At the end of their ice dancing routine, Aussies Greg Merriman and Danielle O'Brien shared an impromptu hug before turning to the audience.
Four years earlier they'd failed to qualify for Vancouver in heartbreaking circumstances.
But on Sunday night, not only did they at last make their Olympic debut, but they nailed it.
Despite being one of the lowest-ranked couples on the ice, they had danced their way to their season best score and a place in Monday night's free dance (just, coming 20th out of the 20 qualifiers).
“It felt great out there, every time we did an element it just stuck, it hit,” O'Brien said afterwards. “I knew doing it that it was one of our stronger performances so to have that confirmed by the marks and then to qualify … it's going to be so much fun tomorrow.”
They had told themselves to enjoy the night just in case there was no tomorrow.
Before the dance, Merriman was soaking up the atmosphere of the big crowd and the bright lights.
O'Brien was more nervous, she said.
“Greg in the five-minute warm-up was so excited, I could feel the energy coming off him. I was tense, I was nervous … I said to Greg when we came off the ice, 'I'm scared.' ”
She felt 'up in her knees', but forced her nerves to settle down, and as soon as the music kicked in all the training made it happen.
Both their mums were in the audience – Merriman's had never seen him compete internationally, and O'Brien's hadn't seen her dance in international competition since juniors.
“Someone sent me a text saying I hope your mum doesn't spontaneously combust with nerves, so we'll see if she's still around,” O'Brien joked.
Merriman said he spotted a few people in the audience and used their energy to lift him during the performance.
“It was good to finally make a connection to the crowd,” he said.
The pair missed Vancouver in 2010 because Merriman had a major health scare the night before the qualifiers: a pain in his chest was diagnosed as peri-carditis, a viral infection in the sac surrounding his heart.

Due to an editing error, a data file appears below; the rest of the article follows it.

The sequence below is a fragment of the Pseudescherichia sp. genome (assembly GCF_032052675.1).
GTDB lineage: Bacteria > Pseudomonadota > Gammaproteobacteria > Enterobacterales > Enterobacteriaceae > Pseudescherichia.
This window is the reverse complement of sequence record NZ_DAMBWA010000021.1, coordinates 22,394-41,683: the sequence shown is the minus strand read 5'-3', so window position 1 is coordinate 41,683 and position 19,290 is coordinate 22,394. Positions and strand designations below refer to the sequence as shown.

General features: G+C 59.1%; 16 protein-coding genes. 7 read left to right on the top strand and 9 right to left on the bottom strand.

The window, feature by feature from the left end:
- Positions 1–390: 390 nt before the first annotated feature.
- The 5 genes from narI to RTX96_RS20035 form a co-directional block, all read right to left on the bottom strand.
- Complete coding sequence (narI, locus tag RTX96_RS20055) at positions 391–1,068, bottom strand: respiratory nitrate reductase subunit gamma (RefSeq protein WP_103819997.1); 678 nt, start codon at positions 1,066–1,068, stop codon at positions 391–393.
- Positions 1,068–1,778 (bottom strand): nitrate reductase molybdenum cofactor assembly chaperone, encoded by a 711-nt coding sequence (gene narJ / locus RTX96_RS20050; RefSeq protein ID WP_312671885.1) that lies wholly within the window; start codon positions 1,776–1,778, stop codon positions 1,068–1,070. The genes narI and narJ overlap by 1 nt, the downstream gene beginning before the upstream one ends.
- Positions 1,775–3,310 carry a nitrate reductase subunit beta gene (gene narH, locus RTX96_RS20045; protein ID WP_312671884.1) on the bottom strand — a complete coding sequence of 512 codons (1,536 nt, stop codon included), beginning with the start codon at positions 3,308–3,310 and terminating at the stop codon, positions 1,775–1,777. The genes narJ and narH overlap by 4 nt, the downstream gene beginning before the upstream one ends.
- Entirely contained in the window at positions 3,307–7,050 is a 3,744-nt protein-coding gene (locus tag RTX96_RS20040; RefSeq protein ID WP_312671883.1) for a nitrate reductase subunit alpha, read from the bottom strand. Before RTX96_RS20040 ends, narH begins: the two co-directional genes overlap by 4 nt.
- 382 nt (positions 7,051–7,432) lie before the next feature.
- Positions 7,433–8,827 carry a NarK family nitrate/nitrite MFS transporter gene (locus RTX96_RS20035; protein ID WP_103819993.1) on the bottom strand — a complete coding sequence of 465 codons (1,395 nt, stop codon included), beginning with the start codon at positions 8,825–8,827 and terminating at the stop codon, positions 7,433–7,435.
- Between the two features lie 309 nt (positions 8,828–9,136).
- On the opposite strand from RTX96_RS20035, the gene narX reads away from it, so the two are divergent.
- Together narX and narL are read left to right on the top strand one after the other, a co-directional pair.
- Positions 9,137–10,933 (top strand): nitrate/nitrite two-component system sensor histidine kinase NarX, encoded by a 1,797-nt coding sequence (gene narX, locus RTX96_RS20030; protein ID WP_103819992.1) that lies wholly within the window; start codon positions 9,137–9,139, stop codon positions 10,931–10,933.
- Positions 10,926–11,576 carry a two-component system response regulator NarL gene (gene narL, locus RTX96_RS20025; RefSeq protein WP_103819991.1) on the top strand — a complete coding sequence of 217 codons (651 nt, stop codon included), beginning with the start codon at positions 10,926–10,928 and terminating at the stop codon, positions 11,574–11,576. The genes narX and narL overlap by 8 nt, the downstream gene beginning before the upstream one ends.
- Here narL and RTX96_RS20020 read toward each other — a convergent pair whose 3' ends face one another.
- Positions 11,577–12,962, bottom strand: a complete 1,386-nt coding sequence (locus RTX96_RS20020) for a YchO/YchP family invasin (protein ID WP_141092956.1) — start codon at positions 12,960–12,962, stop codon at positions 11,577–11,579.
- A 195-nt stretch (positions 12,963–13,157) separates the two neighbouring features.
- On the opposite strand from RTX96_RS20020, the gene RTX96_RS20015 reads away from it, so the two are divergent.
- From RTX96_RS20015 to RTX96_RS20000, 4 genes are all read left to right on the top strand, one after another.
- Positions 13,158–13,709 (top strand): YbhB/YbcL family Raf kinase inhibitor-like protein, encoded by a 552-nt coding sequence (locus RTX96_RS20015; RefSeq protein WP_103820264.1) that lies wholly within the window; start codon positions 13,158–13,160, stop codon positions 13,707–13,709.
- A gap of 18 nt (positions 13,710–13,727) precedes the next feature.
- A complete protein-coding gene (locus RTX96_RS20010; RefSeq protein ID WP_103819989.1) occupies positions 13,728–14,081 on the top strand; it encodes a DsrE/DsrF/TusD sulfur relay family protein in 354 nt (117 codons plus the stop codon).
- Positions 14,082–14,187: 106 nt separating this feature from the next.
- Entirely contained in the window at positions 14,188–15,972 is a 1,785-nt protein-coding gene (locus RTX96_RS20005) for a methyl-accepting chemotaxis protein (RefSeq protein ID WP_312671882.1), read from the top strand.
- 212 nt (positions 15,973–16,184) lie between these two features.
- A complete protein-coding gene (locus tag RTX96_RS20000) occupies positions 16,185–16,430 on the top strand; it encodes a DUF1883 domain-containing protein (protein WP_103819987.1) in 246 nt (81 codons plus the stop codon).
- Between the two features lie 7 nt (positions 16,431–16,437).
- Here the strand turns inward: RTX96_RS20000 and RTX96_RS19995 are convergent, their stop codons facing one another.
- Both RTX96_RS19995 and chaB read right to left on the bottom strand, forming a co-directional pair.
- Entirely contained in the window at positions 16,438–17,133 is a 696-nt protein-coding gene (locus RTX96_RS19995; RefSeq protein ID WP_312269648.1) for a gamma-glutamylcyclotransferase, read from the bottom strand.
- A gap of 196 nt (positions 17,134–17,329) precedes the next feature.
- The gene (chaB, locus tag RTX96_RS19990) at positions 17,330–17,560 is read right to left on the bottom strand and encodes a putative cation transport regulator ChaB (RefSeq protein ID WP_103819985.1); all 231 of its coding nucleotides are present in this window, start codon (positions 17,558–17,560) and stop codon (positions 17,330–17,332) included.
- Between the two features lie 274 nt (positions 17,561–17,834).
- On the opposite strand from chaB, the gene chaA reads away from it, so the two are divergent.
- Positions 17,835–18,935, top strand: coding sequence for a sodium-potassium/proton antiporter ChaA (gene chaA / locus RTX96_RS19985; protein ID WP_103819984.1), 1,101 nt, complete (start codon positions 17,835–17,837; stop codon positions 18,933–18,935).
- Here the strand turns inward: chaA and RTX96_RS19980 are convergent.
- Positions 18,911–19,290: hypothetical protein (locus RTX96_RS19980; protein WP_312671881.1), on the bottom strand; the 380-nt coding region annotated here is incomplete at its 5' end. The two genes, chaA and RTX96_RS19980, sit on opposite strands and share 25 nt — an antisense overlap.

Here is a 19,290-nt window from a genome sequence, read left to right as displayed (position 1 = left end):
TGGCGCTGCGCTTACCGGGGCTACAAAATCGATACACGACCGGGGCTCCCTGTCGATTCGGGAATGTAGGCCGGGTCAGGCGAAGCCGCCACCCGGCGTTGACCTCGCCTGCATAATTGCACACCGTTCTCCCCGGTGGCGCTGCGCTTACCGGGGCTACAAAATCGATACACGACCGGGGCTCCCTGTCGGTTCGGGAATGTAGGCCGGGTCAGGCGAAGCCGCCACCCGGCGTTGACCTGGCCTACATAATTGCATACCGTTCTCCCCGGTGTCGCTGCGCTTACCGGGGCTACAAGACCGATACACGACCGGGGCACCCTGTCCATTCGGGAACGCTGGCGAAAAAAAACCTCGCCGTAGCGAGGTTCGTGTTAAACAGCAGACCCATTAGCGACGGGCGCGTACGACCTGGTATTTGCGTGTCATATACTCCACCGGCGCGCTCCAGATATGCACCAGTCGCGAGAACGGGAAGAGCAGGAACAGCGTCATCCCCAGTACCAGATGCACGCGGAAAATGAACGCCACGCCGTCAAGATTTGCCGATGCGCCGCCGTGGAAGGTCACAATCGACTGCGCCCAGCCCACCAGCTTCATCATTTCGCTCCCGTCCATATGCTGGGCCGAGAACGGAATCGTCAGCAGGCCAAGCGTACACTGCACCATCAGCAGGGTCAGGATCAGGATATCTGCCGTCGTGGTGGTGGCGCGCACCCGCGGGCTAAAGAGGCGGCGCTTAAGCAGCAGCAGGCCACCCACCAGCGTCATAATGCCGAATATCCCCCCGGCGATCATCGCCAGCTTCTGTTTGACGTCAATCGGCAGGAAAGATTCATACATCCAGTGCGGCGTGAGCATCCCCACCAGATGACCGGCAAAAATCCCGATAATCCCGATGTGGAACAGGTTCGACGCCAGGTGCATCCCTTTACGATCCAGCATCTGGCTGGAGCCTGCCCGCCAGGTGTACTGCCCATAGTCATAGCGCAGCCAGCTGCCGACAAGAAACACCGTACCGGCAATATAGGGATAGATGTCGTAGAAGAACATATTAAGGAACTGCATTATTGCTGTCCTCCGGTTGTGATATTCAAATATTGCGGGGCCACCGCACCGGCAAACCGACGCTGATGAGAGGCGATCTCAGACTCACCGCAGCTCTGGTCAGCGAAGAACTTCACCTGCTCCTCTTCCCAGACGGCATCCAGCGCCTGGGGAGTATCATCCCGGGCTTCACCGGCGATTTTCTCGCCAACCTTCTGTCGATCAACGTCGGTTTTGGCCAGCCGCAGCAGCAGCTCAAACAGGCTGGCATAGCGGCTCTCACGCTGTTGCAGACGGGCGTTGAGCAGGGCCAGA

“2010's been in the back of our mind for a long time now,” he said. “We're official Olympians now!”
But he believes the last four years have made them better dancers.
Ice dancing is like ballroom dancing on ice, without the big leaps and throws of figure skating, and with a bigger emphasis on presentation as well as technical skill.
Instead of the toeloops and lutzes there are 'twizzles' and step sequences. It also differs in that the music is allowed to feature singing.
The competition was framed as a face-off between 2010's gold and silver medallists, Tessa Virtue and Scott Moir of Canada, and Meryl Davis and Charlie White of the USA.
Between them, the two pairs have won 18 of the last 20 major ice dance competitions.
Davis and White have won every competition they entered since the 2012 world championships, and would be the first ice dance team from the USA to take gold.
On Sunday night the script unfolded as expected. In the last dance of the night Davis and White leapt into the lead with a masterclass of precision and synchronicity, several points clear of Virtue and Moir in second place, followed by Russians Elena Ilinykh and Nikita Katsalapov.
The story Sochi 2014: Australian ice dance duo waltz into free round first appeared on The Sydney Morning Herald.